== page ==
“Hello, my name is Kiko”. Who said that? “I’m at intelligent desktop robotic assistant!” There’s a 48cm high, egg-shaped device sitting on a table, and it’s looking right at me. OK, it’s pointing an eight megapixel CMOS camera at me. From inside an egg on wheels.
‘Personal robots’ are suddenly everywhere. The floors of January’s CES exhibition in Las Vegas were crammed with them. Not all personal robots are as friendly as Kiko. Some do menial tasks, like robot vacuum cleaners that clean on command and LG’s Airport Robot, which dispenses up-to-the-minute flight and gate information.
LG’s is little more than a talking kiosk, but there are plenty more designed for the home. For now, the Relay robot delivers room service around hotels (and soon, in apartment complexes) in San Francisco, using the same technology found in robot vacuum cleaners to find specific rooms, even using the elevator when necessary.
UBTECH’s Lynx robot uses face recognition technology to instantly customise its services to whoever it’s standing in front of. It even sings happy birthday on the appropriate day. A mobile intelligent robot for the home called Yumi has a touchscreen where it displays notifications as well as showing a cute ‘face’ now and again, as does Kuri, who will look up at you and chirp like a cat if you touch its head.
Kiko – who is about the size of a standard kitchen countertop blender – is really just a projector embedded in a plastic egg. It can project video onto desktops, walls and surfaces, and could – suggests Panasonic – be used for distance learning.
What unites this rabble of robots – aside from childish voices and soft, emotion-laden beeps that R2D2 would be proud of – is that they access AI-based natural language processing technology stored on the cloud. Beyond that, they can access and use cloud data, and communicate with those in other locations.
So at their core, these robots are little more than conduits to the cloud. And more specifically, to artificial intelligence engines that reside there. It’s been going on for years with apps like Siri and Google Assistant on our smartphones, though more recently the personal digital assistant has begun to forge a physical form.
That’s all down to Amazon, whose Amazon Echo speaker and Dot device from last year have heralded a step-change in how humans interface with machines. The Echo and Dot allows owners to ask Amazon’s Alexa personal digital assistant anything from the comfort of their own sofa. For now, it’s all about simple questions, such as ‘Alexa, set a timer for 15 minutes’ or ‘Alexa, play me Robot Song by Flight of the Conchords’, but we’re only at the beginning.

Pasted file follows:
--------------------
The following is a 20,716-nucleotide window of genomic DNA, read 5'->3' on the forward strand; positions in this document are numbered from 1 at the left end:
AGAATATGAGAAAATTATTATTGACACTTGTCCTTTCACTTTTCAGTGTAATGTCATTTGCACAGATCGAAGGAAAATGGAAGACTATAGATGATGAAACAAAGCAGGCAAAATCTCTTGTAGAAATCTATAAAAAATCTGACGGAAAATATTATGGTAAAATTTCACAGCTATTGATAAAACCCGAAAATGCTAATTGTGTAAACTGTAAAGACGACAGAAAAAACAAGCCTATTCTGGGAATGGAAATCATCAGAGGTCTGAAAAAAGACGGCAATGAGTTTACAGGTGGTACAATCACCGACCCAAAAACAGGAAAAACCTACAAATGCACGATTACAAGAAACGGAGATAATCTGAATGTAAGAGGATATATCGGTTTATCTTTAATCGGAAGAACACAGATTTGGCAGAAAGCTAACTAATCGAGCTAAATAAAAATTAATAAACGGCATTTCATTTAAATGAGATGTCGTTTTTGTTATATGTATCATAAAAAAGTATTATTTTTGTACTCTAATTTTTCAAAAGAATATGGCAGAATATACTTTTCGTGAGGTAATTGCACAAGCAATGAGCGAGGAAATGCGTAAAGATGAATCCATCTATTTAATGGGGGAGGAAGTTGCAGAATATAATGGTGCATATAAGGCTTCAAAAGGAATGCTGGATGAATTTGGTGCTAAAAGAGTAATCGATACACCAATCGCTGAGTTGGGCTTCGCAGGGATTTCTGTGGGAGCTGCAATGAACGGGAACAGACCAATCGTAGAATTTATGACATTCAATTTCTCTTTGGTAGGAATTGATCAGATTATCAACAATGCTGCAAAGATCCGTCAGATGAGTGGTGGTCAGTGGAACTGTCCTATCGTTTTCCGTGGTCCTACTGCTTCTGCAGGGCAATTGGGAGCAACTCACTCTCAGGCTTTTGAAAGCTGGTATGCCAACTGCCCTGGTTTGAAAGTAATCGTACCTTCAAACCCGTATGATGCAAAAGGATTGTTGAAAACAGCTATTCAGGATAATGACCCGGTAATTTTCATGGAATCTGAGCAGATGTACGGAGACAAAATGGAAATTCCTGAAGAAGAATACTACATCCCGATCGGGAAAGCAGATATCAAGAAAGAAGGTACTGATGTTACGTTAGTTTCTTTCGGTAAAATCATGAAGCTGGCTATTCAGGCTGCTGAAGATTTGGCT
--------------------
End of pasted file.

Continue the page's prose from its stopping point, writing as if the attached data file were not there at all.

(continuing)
The popularity of the Echo and Dot has encouraged myriad copy-cat devices. At the CES in January were dozens of devices – from alarm clocks and bedside lamps to refrigerators and Ford vehicles – that integrate Alexa into them. Seriously, you will soon be able to use the cloud to start the engine, and lock/unlock doors. Kiko could probably arrange it for you.
The future, then, seems to be cloud-powered digital assistants accessed from within – and integrating together – all kinds of gadgets, electronics, machines and computers.
What Kiko, Yumi, Kuri et al are doing is taking the trend for time-saving hands-free computing to another level, adding human-like characteristics to make empathy part of the equation. Pepper, probably the most famous robot is another example; it ‘works’ in SoftBank Mobile stores in Japan, using its arms to mimic human gestures as it talks.
There’s an attachment theory behind all of this, where creating a meaningful relationship with a computer is becoming a desirable trait of a new problem-solving gadget. This is for a good reason; anecdotal evidence suggests that the cuter the voice and more human-like the characteristics of a robot or – more accurately – the talking voice assistant inside, the fewer people are rude to it. When we humans start displaying such empathy for computers, we’ll know that the cloud has entered a new era not just of artificial intelligence, but emotional intelligence, too